(Cherry Hill, N.J.) – Mayor Chuck Cahn and Township Council on Monday joined Miss Atlantic County 2013 in delivering an important message to Cherry Hill residents: Distracted driving is a dangerous practice that can carry fatal consequences.
Lindsey Giannini, Miss Atlantic County 2013 and co-founder of the non-profit People Against Distracted Driving, addressed the Mayor and Council seeking their support for her statewide campaign, which aims to educate the public to the dangers of distracted driving via roadway signs that she designed herself, and now distributes to local municipalities across New Jersey.
“Council and I enthusiastically support Lindsey’s campaign, and we appreciate her willingness to help educate our residents – particularly our younger drivers – about the potential consequences of texting while driving,” Mayor Cahn said. “She is providing an important public service that could save countless lives, and Cherry Hill Township is proud to support this effort.”
Working with the Cherry Hill Police Department’s Traffic Safety Unit, Giannini has agreed to donate four large “Stay Alive…Don’t Text & Drive” signs to be installed at Cherry Hill High Schools East and West, Camden Catholic High School, and Camden County College.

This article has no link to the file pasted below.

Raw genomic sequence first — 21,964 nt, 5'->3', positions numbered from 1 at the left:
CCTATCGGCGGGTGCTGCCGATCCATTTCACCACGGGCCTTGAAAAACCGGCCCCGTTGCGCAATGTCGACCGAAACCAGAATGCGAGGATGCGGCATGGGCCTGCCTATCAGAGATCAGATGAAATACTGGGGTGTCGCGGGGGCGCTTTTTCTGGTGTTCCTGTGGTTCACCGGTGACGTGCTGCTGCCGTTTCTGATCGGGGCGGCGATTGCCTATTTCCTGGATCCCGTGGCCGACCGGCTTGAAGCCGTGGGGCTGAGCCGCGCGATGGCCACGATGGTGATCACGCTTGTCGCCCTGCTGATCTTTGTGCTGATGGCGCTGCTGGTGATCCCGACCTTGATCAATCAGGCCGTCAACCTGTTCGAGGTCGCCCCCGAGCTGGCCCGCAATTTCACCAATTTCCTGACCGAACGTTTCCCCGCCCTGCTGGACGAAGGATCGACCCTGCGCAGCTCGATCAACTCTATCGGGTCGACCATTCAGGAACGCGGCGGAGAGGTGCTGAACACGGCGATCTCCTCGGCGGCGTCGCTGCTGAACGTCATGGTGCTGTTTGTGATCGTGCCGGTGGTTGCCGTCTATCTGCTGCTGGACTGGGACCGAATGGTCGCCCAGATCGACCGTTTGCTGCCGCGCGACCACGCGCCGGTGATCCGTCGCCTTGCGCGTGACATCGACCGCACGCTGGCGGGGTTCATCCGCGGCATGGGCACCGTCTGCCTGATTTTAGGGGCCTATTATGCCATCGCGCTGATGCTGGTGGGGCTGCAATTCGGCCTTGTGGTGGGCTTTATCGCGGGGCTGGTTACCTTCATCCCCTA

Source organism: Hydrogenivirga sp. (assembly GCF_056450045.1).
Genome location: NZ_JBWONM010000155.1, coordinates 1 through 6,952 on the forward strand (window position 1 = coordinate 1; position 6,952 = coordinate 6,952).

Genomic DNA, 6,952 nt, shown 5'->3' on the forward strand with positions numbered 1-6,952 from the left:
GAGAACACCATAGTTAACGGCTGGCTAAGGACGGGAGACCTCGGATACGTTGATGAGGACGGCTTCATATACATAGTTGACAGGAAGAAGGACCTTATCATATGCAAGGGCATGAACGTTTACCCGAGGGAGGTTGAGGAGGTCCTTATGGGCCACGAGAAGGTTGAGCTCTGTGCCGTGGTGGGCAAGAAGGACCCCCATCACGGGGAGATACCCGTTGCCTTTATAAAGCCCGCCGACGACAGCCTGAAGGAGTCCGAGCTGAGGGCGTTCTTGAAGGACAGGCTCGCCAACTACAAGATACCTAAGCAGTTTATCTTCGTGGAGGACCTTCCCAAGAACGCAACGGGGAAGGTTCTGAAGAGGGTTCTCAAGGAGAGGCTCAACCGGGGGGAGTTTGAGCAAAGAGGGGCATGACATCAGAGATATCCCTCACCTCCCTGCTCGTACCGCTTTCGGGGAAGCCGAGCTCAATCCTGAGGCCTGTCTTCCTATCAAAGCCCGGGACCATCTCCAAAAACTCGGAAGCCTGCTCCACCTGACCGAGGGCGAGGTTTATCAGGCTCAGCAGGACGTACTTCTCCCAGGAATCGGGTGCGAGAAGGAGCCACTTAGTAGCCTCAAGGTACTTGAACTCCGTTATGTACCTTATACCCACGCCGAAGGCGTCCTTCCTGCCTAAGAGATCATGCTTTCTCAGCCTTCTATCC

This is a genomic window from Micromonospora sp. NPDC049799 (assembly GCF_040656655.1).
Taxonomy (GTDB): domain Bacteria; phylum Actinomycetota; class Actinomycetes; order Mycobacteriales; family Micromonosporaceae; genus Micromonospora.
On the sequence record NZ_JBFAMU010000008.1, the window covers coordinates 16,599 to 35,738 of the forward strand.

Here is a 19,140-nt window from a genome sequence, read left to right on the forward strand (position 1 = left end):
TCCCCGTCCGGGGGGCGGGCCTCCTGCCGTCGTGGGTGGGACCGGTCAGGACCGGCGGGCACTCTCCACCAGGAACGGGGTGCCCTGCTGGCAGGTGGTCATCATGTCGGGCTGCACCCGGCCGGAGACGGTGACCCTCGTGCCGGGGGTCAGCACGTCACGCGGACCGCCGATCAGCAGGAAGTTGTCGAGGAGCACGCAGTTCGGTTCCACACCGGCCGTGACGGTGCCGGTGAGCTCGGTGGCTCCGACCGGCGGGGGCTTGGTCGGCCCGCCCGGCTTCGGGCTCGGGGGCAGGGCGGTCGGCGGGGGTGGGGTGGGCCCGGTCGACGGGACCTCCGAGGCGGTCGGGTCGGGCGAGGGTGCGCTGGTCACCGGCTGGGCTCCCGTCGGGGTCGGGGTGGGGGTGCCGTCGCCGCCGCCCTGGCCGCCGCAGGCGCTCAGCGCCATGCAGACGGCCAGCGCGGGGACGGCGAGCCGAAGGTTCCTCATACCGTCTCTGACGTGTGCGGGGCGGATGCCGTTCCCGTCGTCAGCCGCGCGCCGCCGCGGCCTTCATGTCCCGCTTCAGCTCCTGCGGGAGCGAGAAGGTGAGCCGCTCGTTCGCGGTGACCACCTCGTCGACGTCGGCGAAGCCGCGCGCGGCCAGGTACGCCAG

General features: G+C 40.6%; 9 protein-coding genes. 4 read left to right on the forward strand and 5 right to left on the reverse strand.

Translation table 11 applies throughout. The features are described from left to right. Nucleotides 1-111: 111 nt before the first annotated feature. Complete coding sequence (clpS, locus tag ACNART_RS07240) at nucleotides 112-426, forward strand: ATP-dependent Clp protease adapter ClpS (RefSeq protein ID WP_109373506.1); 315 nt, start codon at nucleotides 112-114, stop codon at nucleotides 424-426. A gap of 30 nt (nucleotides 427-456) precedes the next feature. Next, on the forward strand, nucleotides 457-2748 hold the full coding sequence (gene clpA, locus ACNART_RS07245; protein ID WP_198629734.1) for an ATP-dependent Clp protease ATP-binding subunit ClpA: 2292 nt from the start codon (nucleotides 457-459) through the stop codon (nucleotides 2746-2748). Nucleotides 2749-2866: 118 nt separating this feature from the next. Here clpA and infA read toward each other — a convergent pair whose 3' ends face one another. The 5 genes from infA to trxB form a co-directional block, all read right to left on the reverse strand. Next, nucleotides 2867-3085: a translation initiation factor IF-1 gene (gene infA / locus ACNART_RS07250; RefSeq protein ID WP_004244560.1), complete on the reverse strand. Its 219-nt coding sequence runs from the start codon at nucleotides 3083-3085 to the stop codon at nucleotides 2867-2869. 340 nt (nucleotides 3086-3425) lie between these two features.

Sgt. Amy Winters of the CHPD Traffic Safety Unit, noted that Giannini’s campaign coincides with the Police Department’s efforts to educate the public throughout April as part of National Distracted Driver Awareness Month.
“Distracted driving has joined alcohol and speeding as a leading factor in fatal and serious-injury crashes – and drivers under the age of 20 are involved in more fatal crashes due to distracted driving than any other age group,” said Winters. “Yet, even with the number of accidents and fatalities, we still see people texting and holding cell phones while driving. The Traffic Safety Unit is proud to partner with Miss Giannini to spread this important reminder to put the phone down and focus on driving.”
Giannini’s campaign dates back to early 2011, when she noticed a disturbing new trend among her peers, who had become increasingly cavalier about using their cell phones, especially to text, while behind the wheel. In the time since, Giannini has filmed public service announcements and delivered her message to school groups, municipal officials, and various other organizations across New Jersey.
“I recognized that something must be done, since what I was experiencing was surely taking place in every town and in every state in America,” Giannini said. “People are dying and being seriously injured in hundreds of thousands of serious auto crashes each year nationally that could and should be easily avoided.”
For more information on Giannini and People Against Distracted Driving, visit www.PADD.org or www.DontTextandDriveNJ.org.